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November 24, 2016 #Japanese Food Guide

Japanese Food Guide: Dashi


Dashi

What is it?

Dashi is a soup base or stock which is the foundation for many Japanese dishes. Most elements of Japanese cuisine that require simmering, a soup, or cooking in stock will involve a dashi stock. It is made from Kombu, which is a dried seaweed, and Kastsuobushi, which is dried fish flakes. It is used to provide Umami in a dish, which is the fifth basic taste in Japanese cuisine; savory flavour. Japanese cooking is very much about balancing the five tastes perfectly and harmoniously.

Shiro Dashi

How is it made?

The Kombu seaweed and the Kastuobushi fish flakes are placed in cold water then brought up to simmering. The dashi stock is then strained to provide a clear broth. However, since the 1960s many Japanese households have been using an instant dashi stock instead. The best Japanese restaurants will always make their stock from scratch, and Kombu is carefully sourced - some places in Japan specialise in aging very fine dried kombu.

If you are vegetarian or vegan, you can make dashi just using the kombu seaweed; this is called kombu dashi. 

Other types of dashi include Niboshi Dashi, which is made from sardines, and Shiitake dashi, which is made from shiitake mushrooms and kombu dashi, the vegetarian variant made using only dried Kombu.

How is it used?

As mentioned before, Dashi stock imparts the fifth taste; umami, into Japanese dishes. It is the basis for miso soup when homemade, and is often used as the stock for making ramen noodle soups. Dashi can also be used as a cooking liquor for meats that need to be cooked in water.

Types of Dashi

NINBEN_SHIRO_DASHI_Liquid_Stock_500ML.jpgLiquid Dashi Concentrate

 

Shiro Dashi comes in liquid form and is usually concentrated up to ten times, so a little goes a long way. Sushi Stu's personal favourite is Ninben Shiro Dashi which has a wonderfully smoky flavour and is simple as can be to make. Simply add 10 x water to shiro dashi concentrate and gently warm to 90 deg (don't boil or you'll loose some flavour). This stock is now the perfect base for miso soup, ramen and a plethora of other tasty dishes.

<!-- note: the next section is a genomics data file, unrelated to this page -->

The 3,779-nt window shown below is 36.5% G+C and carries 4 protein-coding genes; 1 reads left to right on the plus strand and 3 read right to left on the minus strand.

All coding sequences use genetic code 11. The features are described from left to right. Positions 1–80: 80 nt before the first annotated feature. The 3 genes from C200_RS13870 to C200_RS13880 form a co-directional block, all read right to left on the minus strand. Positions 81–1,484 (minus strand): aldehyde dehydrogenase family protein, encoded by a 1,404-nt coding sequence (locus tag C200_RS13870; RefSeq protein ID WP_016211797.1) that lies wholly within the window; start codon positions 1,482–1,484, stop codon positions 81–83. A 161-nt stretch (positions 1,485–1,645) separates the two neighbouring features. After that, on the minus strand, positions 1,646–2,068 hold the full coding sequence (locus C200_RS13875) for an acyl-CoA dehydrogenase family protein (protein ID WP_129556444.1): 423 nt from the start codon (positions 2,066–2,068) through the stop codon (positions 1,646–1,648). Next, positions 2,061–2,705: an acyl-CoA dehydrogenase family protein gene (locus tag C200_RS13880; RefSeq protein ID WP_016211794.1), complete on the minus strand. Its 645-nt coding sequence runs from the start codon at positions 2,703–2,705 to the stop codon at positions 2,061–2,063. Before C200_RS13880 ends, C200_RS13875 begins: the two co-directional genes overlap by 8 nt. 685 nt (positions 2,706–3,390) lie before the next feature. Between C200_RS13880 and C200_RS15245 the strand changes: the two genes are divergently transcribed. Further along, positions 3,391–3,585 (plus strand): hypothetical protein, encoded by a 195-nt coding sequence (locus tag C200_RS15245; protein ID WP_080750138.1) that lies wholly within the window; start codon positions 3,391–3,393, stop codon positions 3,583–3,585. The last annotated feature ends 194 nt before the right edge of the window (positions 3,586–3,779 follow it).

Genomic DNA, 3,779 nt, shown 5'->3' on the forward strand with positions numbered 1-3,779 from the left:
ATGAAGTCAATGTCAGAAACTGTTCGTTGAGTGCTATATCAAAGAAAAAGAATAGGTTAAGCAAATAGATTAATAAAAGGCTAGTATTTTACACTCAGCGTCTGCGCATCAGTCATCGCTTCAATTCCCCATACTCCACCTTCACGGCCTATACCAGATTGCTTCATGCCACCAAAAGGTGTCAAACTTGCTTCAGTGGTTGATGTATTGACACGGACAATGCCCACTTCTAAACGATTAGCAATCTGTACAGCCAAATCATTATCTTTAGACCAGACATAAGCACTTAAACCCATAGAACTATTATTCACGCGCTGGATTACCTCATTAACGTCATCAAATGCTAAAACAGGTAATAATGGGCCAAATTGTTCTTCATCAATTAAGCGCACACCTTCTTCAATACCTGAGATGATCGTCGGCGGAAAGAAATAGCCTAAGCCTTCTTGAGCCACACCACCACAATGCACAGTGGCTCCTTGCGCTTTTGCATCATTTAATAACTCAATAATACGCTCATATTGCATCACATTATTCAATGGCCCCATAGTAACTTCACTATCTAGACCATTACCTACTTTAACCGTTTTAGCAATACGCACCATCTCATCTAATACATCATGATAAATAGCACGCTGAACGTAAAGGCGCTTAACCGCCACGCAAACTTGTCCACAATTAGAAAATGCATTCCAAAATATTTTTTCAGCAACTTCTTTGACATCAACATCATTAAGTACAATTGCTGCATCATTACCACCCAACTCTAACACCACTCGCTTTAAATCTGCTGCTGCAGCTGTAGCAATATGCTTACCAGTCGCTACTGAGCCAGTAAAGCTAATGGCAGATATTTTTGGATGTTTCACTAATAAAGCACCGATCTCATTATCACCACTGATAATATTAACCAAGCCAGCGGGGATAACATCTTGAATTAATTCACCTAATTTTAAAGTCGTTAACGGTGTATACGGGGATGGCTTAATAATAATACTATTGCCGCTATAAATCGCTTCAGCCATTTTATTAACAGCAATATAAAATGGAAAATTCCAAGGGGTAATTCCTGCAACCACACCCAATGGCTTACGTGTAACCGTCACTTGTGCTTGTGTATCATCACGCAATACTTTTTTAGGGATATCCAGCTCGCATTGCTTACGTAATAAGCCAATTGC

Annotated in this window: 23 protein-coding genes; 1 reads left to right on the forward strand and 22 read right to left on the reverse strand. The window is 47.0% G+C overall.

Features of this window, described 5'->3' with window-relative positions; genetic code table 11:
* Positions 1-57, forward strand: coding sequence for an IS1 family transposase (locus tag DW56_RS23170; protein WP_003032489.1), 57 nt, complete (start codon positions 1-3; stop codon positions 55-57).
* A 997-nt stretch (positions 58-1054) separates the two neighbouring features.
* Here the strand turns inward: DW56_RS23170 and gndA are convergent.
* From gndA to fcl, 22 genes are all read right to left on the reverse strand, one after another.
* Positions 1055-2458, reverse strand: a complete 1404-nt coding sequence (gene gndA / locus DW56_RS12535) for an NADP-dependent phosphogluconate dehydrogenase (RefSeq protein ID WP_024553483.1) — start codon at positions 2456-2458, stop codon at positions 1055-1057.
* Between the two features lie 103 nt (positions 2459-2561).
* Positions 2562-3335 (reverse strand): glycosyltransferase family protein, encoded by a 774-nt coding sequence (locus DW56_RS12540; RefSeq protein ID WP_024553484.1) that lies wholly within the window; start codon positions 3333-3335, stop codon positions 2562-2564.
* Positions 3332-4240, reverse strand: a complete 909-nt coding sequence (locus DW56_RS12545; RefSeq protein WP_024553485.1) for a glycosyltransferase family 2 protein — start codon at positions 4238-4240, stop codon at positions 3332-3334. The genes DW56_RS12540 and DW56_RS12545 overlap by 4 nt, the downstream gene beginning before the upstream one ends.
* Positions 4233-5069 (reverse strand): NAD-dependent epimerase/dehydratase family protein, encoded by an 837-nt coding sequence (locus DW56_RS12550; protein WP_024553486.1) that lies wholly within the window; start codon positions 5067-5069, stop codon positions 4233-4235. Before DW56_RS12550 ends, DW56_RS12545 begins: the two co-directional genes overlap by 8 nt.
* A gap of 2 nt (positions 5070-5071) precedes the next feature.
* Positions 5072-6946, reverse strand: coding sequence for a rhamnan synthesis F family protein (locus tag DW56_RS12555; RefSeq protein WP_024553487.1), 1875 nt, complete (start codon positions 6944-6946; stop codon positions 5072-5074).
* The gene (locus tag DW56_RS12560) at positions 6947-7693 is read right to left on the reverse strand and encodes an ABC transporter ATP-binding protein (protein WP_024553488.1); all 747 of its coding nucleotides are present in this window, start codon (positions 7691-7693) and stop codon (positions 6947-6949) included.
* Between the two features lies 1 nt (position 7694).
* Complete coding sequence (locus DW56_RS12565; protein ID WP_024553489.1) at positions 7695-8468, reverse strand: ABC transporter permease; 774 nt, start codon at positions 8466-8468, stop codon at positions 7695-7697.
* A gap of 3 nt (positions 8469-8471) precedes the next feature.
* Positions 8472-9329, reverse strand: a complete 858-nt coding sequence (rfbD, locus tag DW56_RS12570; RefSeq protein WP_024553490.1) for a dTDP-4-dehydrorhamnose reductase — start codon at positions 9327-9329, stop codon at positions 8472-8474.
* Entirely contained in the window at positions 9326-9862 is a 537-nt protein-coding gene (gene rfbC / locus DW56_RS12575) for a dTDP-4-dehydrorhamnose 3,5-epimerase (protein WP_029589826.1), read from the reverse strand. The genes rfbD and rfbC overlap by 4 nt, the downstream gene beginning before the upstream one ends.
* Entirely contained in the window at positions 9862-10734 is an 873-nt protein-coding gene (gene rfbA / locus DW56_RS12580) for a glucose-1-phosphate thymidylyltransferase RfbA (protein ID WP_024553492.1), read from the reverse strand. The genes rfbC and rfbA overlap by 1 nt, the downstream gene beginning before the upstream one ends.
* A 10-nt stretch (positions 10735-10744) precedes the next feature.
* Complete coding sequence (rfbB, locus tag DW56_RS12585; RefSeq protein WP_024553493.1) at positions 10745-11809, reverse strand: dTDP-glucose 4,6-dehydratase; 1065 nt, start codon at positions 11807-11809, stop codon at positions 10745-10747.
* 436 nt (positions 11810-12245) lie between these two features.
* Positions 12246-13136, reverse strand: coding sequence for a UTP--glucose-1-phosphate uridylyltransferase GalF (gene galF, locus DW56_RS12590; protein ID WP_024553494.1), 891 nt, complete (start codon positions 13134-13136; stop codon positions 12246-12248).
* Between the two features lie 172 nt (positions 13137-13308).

DASHI Powderdashi powder

 

A simple to use dehydrated version of liquid dashi that can keep fresh in a sealed container for a long time. This is one of the most popular ways to make dashi as the standard and taste levels can be maintained for continuity in restaurants. 

 

 

 

Home Made Dashi

Made the traditional way by simmering bonito flakes (Katsuobushi) and Kombu kelp. Oce made fresh, this can be frozen for use later or kept in a sealed container in the refrigerator for 5 days.

 

Vegetarian DashiDashi Kombu

 

Made in a similar way to regular dashi using kombu, but without the katsuobush flakes. You can also get powdered kombu dashi and liquid kombu dashi if you want a ready made variety.

 

Dashi Facts

  • 8 Cups of Dashi stock contain just 35 calories, making dishes like miso soup filling but great for dieting.
  • Dashi stock contains a little iron and calcium, mainly because of the kombu seaweed. Add wakame seaweed to any dish with dashi stock as a vegetable and the dish becomes a great source of iron! You can also get kombu seaweed supplements.
  • Kombu is also used sometimes to flavour rice when used in sushi.
  • Katsuobushi refers to dried, smoked skipjack tuna. 
  • The Japanese sometimes place katsuobushi flakes on top of hot dishes like pizza, this is because the heat makes the thin flakes move and appear to 'dance' which is visually appealing.
  • Katsuobushi is also used to top takoyaki and okonomiyaki. 

 

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